Questions & Answers
Are there some practical things a parent can do to help a child who is struggling with bedwetting?
Reassure the child that he or she is not at fault. Limit the child's last substantial drink to two hours before bedtime. During the day, encourage the child to hold urine for long periods to increase the size and capability of the bladder. Before bedtime, make sure the child urinates so he starts the night with an empty bladder. Children with small bladders will probably have to learn to get up once or twice a night in order to stay dry. Some parents wake their child for trips to the bathroom. Setting up a sticker chart with rewards for dry nights is often helpful. Remember, toilet training takes a lot of patience, time and understanding.
Should a child, even an older one, wear diapers to bed?
For some children, it is helpful to wear thick underwear under the pajamas. Older children, however, may find this embarrassing. Diapers can also decrease the chance of the child feeling wet and interfere with training. Protect the bed. A washable mattress pad and a plastic sheet under the top sheet can help keep the bed dry. Reward the child for dry nights, but do not punish him for wet ones.
How should parents show their disapproval and frustration when a child seems to wet the bed deliberately?
Enuresis is not voluntary. Children do not wet their beds on purpose. Punishment, teasing and criticism will not help the problem, and can prolong it, causing an emotional problem. Support, sympathy, and encouragement are important. Take positive steps to show the child you want to help him solve the problem. It is also advisable to limit the attention given to the problem. Have the child be responsible for self-care. Teach him to get up and change his pajamas when he wets the bed. Keep a stack of extra pajamas, and teach the child to place a towel over the wet spot and get back into bed.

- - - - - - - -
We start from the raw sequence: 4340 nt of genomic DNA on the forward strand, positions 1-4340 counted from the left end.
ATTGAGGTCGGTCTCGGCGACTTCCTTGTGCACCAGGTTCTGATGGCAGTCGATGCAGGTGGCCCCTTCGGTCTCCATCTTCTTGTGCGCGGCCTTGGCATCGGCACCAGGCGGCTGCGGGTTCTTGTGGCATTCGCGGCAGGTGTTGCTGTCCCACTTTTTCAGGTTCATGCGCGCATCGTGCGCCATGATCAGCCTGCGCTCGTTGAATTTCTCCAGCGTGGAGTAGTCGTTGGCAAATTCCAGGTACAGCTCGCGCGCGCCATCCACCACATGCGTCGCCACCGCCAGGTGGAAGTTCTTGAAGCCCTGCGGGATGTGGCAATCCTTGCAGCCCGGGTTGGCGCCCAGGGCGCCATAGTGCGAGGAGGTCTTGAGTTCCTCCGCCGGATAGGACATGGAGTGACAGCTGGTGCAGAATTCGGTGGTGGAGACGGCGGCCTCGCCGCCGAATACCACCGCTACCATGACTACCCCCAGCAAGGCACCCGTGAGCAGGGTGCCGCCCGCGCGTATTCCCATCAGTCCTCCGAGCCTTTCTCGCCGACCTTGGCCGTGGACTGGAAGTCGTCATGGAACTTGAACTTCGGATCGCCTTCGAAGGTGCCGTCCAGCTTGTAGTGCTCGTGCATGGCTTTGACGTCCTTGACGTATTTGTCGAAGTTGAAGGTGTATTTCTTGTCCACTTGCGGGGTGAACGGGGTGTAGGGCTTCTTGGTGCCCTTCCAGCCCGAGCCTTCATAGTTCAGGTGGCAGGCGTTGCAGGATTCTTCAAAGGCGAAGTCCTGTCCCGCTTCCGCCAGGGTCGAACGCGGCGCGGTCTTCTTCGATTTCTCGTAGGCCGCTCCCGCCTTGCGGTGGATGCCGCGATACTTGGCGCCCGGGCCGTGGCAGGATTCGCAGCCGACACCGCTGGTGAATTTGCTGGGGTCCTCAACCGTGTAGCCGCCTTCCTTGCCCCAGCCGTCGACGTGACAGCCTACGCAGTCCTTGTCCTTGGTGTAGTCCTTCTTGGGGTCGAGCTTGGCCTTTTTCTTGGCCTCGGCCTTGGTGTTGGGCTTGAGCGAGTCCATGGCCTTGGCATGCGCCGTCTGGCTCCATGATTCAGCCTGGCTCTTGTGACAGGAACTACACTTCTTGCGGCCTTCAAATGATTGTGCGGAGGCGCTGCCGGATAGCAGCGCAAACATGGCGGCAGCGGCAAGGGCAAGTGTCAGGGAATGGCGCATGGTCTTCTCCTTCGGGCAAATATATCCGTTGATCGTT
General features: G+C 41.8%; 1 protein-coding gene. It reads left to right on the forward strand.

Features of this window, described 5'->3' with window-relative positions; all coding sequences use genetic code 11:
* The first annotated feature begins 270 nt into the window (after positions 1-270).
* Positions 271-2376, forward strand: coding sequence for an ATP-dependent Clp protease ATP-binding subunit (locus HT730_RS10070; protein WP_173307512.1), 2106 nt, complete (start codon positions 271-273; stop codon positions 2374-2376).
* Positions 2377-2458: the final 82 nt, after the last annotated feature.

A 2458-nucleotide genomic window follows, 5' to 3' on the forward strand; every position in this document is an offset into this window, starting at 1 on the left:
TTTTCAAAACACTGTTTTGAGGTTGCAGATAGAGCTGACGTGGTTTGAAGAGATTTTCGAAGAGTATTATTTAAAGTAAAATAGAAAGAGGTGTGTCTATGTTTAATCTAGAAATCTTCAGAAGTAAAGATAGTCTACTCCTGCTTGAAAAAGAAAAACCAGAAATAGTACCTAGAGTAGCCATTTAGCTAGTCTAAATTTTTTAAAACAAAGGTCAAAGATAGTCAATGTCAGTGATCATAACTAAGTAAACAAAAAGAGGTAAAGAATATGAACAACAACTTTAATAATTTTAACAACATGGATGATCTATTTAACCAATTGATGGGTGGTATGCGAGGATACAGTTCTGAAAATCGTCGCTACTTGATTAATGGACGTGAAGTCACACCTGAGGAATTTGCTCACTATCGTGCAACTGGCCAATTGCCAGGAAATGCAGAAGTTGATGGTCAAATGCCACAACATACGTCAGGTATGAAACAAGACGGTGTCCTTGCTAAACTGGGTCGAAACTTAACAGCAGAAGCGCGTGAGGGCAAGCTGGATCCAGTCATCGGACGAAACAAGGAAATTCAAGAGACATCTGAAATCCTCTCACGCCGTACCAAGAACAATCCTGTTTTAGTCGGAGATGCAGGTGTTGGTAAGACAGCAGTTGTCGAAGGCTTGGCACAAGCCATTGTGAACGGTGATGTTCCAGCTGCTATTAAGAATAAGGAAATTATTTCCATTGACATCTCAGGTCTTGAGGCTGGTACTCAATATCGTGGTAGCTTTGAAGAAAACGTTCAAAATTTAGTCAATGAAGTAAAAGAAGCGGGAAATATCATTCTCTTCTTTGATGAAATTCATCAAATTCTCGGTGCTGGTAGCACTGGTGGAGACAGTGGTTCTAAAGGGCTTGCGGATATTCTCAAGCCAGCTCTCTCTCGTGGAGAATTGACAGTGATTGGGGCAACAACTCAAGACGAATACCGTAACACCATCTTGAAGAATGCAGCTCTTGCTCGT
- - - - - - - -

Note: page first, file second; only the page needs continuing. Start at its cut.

Do not permit siblings or other family members to tease the child. If a parent had enuresis at a young age, telling the child will relieve some of his anxiety.
What about the future for a child who bedwets. Should we just let a child outgrow it?
The problem may go away by itself. Some sources put the rate of symptom disappearance at 15 percent, lower with boys than with girls. However, the longer the child has enuresis the more likely he is to experience negative social consequences, including family dissension. If a child is 5 years old and enuresis persists for three months or more, most experts feel that intervention is warranted, and the possibility of a consultation with a mental health professional should be considered.